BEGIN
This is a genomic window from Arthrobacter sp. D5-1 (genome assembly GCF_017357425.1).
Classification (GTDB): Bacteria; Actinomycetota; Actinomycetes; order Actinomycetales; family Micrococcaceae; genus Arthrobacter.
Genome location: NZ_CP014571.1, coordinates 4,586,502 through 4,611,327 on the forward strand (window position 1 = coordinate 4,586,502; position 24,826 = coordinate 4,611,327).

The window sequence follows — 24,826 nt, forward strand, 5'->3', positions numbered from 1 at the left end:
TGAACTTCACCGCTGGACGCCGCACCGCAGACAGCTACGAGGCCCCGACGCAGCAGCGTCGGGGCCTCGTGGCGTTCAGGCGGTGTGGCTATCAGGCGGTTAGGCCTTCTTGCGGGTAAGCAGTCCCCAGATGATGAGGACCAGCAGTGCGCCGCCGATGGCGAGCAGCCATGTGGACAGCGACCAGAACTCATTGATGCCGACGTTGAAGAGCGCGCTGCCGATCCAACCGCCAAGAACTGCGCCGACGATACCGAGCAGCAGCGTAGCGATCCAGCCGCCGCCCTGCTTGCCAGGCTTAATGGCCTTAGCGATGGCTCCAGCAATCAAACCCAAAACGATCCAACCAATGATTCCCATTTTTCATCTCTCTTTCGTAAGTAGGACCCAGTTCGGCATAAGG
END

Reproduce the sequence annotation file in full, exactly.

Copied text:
This is a genomic window from Arthrobacter sp. D5-1 (genome assembly GCF_017357425.1).
Classification (GTDB): Bacteria; Actinomycetota; Actinomycetes; order Actinomycetales; family Micrococcaceae; genus Arthrobacter.
Genome location: NZ_CP014571.1, coordinates 4,586,502 through 4,611,327 on the forward strand (window position 1 = coordinate 4,586,502; position 24,826 = coordinate 4,611,327).

The window sequence follows — 24,826 nt, forward strand, 5'->3', positions numbered from 1 at the left end:
TGAACTTCACCGCTGGACGCCGCACCGCAGACAGCTACGAGGCCCCGACGCAGCAGCGTCGGGGCCTCGTGGCGTTCAGGCGGTGTGGCTATCAGGCGGTTAGGCCTTCTTGCGGGTAAGCAGTCCCCAGATGATGAGGACCAGCAGTGCGCCGCCGATGGCGAGCAGCCATGTGGACAGCGACCAGAACTCATTGATGCCGACGTTGAAGAGCGCGCTGCCGATCCAACCGCCAAGAACTGCGCCGACGATACCGAGCAGCAGCGTAGCGATCCAGCCGCCGCCCTGCTTGCCAGGCTTAATGGCCTTAGCGATGGCTCCAGCAATCAAACCCAAAACGATCCAACCAATGATTCCCATTTTTCATCTCTCTTTCGTAAGTAGGACCCAGTTCGGCATAAGG